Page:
The 5 least folky acts at Calgary Folk Music Festival

Posted by Eric Volmers, The Calgary Herald on 18 July 2014

The 5 least folky acts at Calgary Folk Music Festival.

St. Paul and the Broken Bones

Photograph by: David McClister

Yes, the Calgary Folk Music Festival showcases folk music. The word is right there in the title. But, like many modern musical events, the four-day celebration of adventurous music has changed with the times.

So if your definition of folk starts and stops with aging, bearded white dudes braying about shipwrecks and the Canadian Shield, some of the acts featured in the lineup for the festival’s 35th year may seem a little puzzling. Granted, it’s not as if it’s a free-for-all.

When it comes to booking, there are some firm boundaries, says artistic director Kerry Clarke. No cover bands, please. “Super mainstream” acts “don’t really make sense” for the festival, either, she says.

You’re unlikely to find pure classical or pure jazz or pure heavy metal acts on any of the stages, although you will often find those who incorporate certain elements of those genres into their sound.

“Our festival has evolved with the evolution of folk music and the evolution of festivals, particularly in the West,” Clarke says. “You can find festivals that are a bit more purist in Ontario. But I think in general we are finding we are evolving with the times. There was a time in our history where we were more folky, but those definitions have amended as we go along. For us, folk is about the vibe and about the atmosphere and the way we treat artists and the way we treat people.”

It’s not as if the genre won’t be present. Mary Gauthier, Bruce Cockburn, Patty Griffin will be on hand to represent the older guard; acts like Andrew Bird, Basia Bulat and Trampled by Turtles will represent the younger, indie-folk side of things.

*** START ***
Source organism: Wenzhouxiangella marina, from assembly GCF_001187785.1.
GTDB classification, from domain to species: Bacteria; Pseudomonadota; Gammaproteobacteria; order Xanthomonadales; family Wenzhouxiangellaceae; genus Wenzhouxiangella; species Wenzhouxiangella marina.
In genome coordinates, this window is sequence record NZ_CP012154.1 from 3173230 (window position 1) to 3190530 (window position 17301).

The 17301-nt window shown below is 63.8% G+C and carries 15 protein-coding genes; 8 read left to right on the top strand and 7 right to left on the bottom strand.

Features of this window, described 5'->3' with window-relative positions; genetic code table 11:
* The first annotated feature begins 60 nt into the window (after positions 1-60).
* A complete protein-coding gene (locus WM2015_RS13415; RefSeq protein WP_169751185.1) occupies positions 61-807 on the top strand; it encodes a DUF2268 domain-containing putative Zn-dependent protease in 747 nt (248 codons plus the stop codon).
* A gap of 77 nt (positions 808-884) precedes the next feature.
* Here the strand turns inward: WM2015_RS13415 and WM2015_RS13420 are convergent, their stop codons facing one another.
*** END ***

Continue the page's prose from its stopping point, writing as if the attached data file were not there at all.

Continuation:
But there are also acts that seem to owe very little to even the most liberal definition of folk music. Here are the five least folky acts of the Calgary Folk Music Festival.

1. Yamantaka//Sonic Titan

This Toronto-based “performance art collective” dabbles in many a genre, but straight-ahead folk isn’t one of them. The act mixes a heady stew of Asian pop, opera, punk, heavy metal, classical and prog-rock into something that is entirely its own. It’s exciting stuff, sure to both engage and confuse on Prince’s Island this year. The act’s brilliant sophomore disc, UZU, is a good place to start for prep work. PERFORMANCE: Friday, 8:55 p.m. on Stage 4.

2. A Tribe Called Red

The folk fest has always had an admirable mandate to broaden our horizons with music from other cultures, so it’s hardly surprising that this “electric Pow Wow” group from Ottawa is making an appearance. As with Yamantaka, it’s not easy to pigeonhole the band, which fuses hip-hop, reggae, and electronic dance music with traditional First Nations sounds. PERFORMANCE: Friday, 7:35 p.m., Stage 4.

3. Fishbone

It’s fun to imagine what those howling folkies at the Newport Folk Festival who rejected Bob Dylan’s amped-up electric performance would make of these furious, funky and punky veterans on a folk fest stage. The L.A. act, which stirs reggae, funk, metal, punk, ska and political commentary into an alluring mix, does fit nicely into what seems to have become one of the festival’s side mandates: They will make you both dance and think. PERFORMANCE: Friday, 10:30 p.m., Mainstage.

4. Hello Moth

On his website, this Calgary performer intriguingly describes himself as both “soulful and soulless,” creating “alien soundscapes” from a “haunting orchestra of one.” In other words, Valdy he ain’t. Hello Moth’s main instrument of choice, apparently, is the primitive Casio VL-1, a decidedly lo-fi synthesizer from the early 1980s that sounds exactly like a lo-fi synthesizer from the early 1980s. Sure, the one-man-on-stage dynamic may seem folky to a degree, but a quick listen to Hello Moth suggests he is operating in a different universe. PERFORMANCE: Saturday, 10:30 a.m., Stage 2.

5. St. Paul and the Broken Bones

The festival has long been offered space to some of America’s most exciting new soul bands — think Sharon Jones and the Dap Kings in 2007 or Alabama Shakes last year. So it’s no surprise that Clarke and Co. caught this seven-piece soul act from Alabama on an upward trajectory. Geeky-looking singer Paul Janeway has studied at the school of Otis Redding, James Brown and Al Green and his band has earned kudos from Rolling Stone, NPR and Paste Magazine. PERFORMANCE: Thursday, 8:05, Stage 4.